"This is it," she cried, groping for a little blue crocus, which had wilted and dropped to one side.

"Don't touch that flower," the old woman said. "Stay here. Death will be along any minute now, and you may keep him from pulling it up. Threaten him that, if he does, you will pull up other plants. That will frighten him, for he has to account for them to the Lord. Not one may be uprooted until God says so."

Suddenly an icy wind blew through the place, and the blind mother felt Death come near.

"How did you find your way here?" he asked her. "How did you ever get here before me?"

"I am a mother," she said.

Then Death stretched out his long hand toward the wilted little flower, but she held her hands tightly around it, in terror lest he touch a single leaf. Death breathed upon her hands, and his breath was colder than the coldest wind. Her hands fell, powerless.

"You have no power to resist me," Death told her.

"But our Lord has," she said.

"I only do his will," said Death, "I am His gardener. I take His flowers and trees and plant them again in the great Paradise gardens, in the unknown land. But how they thrive, and of their life there, I dare not speak."

"Give me back my child," the mother wept and implored him. Suddenly she grasped a beautiful flower in each hand and as she clutched them she called to Death: "I shall tear out your flowers by the roots, for I am desperate."

"Do not touch them!" Death told her. "You say you are desperate, yet you would drive another mother to the same despair."

"Another mother!" The blind woman's hands let go the flowers.

"Behold," said Death, "you have your eyes again. I saw them shining as I crossed the lake, and fished them up, but I did not know they were yours. They are clearer than before. Take them and look deep into this well. I shall tell you the names of the flowers you were about to uproot and you shall see the whole future of those human lives that you would have destroyed and disturbed."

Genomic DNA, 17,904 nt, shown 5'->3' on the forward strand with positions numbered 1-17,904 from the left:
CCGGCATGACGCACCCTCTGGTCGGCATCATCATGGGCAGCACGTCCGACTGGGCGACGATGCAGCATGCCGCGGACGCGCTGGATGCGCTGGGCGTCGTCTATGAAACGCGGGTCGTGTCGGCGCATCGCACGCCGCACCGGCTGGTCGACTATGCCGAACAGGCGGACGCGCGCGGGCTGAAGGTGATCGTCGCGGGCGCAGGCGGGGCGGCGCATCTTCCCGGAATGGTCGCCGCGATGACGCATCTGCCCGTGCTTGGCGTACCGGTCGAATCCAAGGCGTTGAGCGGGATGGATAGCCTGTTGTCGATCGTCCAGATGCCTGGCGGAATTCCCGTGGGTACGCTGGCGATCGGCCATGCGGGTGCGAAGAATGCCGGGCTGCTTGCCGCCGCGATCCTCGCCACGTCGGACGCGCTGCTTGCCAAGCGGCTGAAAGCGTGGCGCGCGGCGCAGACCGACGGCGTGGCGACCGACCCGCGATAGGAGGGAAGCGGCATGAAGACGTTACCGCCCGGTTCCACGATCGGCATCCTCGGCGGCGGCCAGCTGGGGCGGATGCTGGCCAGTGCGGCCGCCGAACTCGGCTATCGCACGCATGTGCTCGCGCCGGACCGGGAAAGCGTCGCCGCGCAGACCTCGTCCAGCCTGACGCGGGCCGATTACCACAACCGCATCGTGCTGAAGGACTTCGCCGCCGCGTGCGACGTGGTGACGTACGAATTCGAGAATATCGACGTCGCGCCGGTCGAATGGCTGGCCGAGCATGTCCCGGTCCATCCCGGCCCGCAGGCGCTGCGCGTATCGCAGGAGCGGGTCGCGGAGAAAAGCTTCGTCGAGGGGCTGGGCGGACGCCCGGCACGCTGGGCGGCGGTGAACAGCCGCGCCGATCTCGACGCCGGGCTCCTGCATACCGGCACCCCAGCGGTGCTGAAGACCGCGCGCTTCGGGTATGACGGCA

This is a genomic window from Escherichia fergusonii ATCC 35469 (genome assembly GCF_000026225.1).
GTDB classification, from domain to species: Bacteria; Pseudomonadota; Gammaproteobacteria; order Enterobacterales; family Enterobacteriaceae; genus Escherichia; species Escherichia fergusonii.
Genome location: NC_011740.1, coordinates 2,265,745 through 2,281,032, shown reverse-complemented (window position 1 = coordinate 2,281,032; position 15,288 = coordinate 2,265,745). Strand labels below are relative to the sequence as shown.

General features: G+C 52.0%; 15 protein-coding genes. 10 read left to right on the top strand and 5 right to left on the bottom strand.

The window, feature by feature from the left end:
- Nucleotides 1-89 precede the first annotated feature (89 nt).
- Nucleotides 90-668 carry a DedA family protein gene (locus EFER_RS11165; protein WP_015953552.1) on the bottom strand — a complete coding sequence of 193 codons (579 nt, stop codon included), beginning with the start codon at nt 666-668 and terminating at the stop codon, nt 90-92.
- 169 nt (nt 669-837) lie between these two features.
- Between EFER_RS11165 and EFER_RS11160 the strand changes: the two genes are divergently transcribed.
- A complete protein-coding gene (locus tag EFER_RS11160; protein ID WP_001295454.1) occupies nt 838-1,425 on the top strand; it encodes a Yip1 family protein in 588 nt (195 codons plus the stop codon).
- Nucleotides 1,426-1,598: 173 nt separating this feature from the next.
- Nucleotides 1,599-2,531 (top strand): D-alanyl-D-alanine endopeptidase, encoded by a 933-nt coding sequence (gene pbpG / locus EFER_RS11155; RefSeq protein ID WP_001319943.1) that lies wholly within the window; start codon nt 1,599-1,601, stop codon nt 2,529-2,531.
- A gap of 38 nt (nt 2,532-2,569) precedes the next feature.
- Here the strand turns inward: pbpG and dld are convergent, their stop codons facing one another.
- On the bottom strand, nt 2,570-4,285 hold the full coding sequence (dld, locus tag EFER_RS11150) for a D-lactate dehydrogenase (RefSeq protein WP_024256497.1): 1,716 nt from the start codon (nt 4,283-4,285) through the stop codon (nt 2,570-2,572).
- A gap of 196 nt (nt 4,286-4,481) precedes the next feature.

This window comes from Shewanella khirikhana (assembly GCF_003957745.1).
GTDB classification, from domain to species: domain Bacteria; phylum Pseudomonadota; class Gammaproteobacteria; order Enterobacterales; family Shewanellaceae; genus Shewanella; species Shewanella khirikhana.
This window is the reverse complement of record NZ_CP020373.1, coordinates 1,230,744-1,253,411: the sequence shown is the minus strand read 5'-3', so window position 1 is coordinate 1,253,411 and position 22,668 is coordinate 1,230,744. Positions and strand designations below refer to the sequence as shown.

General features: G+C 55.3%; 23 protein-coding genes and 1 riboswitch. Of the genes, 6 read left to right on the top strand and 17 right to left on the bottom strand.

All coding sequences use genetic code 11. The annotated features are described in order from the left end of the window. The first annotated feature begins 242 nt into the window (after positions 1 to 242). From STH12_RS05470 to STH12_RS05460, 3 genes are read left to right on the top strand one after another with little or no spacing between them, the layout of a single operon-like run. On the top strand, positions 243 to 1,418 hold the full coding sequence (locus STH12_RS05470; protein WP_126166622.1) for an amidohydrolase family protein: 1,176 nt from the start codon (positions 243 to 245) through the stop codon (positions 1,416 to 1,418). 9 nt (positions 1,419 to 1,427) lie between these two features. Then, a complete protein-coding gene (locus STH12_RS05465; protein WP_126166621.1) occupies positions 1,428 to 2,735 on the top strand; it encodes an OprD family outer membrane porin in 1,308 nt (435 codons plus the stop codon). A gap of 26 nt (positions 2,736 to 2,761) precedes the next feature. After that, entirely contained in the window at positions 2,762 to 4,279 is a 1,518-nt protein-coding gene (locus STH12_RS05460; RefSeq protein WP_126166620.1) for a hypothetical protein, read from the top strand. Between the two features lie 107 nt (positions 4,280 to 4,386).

She looked into the well, and it made her glad to see how one life became a blessing to the world, for it was so kind and happy. Then she saw the other life, which held only sorrow, poverty, fear, and woe.

"Both are the will of God," said Death.

"Which one is condemned to misery, and which is the happy one?" she asked.

"That I shall not tell you," Death said. "But I tell you this. One of the flowers belongs to your own child. One life that you saw was your child's fate, your own child's future."

Then the mother shrieked in terror, "Which was my child? Tell me! Save my innocent child. Spare him such wretchedness. Better that he be taken from me. Take him to God's kingdom. Forget my tears. Forget the prayers I have said, and the things I have done."

"I do not understand," Death said. "Will you take your own child back or shall I take him off to a land unknown to you?"

Then the mother wrung her hands, fell on her knees, and prayed to God:

"Do not hear me when I pray against your will. It is best. Do not listen, do not listen!" And she bowed her head, as Death took her child to the unknown land.

Comment on this quote: "The Story of a Mother" is probably the most wellknown of those Andersen tales, in which religious themes are central. The story combines a moving image of a mother with a theological theme, the question of God's goodness, will and radical incomprehensibility seen from the human perspective. The mother of the dead child is given no certainty or comfort, for man cannot understand God's will or know what's for the best. Left for the grieving and desperate mother is only faith, to believe in God. All this is told with original images and action. The story was issued in 15 languages on Andersen's birthday 2 April 1875.